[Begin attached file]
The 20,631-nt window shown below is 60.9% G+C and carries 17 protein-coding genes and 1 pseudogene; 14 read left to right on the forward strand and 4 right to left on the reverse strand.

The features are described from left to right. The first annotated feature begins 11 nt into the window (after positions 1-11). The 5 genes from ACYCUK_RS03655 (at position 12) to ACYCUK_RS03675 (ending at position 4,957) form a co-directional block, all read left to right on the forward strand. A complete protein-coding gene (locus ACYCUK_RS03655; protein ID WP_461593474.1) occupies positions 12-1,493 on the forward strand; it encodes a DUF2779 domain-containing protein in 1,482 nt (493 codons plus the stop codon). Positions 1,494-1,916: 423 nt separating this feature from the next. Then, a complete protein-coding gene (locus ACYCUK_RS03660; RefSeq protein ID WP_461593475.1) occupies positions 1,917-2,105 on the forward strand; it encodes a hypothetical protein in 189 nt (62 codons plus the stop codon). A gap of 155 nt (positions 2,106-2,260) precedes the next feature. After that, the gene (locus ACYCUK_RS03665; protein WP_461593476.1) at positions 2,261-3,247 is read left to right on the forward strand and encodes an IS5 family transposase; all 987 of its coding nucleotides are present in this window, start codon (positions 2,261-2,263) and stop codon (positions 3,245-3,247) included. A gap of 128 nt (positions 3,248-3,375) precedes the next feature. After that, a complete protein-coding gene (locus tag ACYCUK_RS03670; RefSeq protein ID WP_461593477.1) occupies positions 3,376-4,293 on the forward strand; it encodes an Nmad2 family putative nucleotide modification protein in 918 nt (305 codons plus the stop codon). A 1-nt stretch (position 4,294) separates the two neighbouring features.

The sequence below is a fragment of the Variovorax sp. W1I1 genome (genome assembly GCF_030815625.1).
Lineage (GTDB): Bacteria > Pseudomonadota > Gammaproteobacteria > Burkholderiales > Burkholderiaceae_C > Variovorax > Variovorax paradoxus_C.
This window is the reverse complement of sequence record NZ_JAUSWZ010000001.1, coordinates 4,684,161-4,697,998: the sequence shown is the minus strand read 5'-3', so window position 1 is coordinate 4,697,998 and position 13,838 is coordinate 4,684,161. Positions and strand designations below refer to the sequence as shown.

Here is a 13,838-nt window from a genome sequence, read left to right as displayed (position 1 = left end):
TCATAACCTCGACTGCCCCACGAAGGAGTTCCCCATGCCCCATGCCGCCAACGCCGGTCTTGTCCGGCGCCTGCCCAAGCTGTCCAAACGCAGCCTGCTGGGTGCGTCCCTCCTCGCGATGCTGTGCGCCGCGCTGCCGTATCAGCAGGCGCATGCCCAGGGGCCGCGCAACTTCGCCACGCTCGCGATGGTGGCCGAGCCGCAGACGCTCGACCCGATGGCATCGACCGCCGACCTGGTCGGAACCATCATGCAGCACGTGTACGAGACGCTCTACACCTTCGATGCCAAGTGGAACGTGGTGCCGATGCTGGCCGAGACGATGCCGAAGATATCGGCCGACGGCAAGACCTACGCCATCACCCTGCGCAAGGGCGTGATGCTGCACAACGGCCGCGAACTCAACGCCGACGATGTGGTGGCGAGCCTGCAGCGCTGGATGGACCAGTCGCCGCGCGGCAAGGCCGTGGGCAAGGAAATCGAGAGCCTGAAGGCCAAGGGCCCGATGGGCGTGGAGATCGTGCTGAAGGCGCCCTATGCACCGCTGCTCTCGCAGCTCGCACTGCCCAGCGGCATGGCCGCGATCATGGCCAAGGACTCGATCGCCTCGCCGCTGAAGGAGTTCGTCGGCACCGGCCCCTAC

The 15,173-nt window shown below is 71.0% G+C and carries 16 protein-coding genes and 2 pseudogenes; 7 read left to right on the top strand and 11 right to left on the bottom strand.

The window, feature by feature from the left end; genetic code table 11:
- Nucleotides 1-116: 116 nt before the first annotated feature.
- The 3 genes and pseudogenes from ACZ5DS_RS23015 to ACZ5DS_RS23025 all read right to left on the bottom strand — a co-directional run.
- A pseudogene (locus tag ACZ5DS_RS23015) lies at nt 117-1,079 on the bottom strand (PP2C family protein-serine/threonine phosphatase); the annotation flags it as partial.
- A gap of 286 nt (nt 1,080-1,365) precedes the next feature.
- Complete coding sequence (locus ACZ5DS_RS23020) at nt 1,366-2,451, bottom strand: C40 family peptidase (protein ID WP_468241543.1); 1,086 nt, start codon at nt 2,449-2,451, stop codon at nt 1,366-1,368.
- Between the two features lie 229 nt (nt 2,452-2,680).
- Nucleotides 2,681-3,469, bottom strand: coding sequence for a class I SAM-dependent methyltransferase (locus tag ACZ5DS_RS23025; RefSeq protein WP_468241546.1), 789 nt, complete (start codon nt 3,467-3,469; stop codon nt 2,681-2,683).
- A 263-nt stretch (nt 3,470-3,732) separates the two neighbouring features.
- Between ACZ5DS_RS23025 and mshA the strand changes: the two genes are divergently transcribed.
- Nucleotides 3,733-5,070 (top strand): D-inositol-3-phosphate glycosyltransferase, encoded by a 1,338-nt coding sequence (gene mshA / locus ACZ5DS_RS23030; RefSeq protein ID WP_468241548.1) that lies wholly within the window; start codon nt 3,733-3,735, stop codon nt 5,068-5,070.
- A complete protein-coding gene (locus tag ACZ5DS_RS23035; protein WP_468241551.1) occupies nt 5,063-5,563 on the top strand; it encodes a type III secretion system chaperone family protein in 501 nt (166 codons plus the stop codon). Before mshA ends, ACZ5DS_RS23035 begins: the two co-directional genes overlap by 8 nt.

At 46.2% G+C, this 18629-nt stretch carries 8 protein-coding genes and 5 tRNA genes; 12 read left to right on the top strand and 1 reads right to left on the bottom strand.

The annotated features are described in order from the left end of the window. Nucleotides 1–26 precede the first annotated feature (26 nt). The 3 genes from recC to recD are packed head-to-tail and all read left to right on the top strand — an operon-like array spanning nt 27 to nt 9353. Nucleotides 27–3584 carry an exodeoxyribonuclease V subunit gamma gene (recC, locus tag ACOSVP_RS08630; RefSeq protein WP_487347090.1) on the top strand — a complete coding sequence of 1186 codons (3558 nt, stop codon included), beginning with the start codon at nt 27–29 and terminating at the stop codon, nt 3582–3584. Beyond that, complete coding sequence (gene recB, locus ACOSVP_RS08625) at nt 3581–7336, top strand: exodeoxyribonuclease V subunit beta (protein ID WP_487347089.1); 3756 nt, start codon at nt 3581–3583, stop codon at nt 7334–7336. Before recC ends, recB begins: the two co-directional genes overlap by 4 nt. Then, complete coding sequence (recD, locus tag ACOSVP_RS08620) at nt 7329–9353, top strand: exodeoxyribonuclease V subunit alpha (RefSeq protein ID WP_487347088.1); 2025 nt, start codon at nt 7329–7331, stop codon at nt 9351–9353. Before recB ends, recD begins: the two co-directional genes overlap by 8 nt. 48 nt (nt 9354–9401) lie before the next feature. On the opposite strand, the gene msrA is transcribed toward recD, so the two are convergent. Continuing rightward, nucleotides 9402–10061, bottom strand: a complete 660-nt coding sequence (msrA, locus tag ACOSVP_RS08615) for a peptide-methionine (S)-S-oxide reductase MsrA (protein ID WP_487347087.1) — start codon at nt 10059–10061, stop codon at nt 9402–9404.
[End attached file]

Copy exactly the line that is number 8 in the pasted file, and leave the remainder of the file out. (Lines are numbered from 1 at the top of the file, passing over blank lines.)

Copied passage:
The 15,173-nt window shown below is 71.0% G+C and carries 16 protein-coding genes and 2 pseudogenes; 7 read left to right on the top strand and 11 right to left on the bottom strand.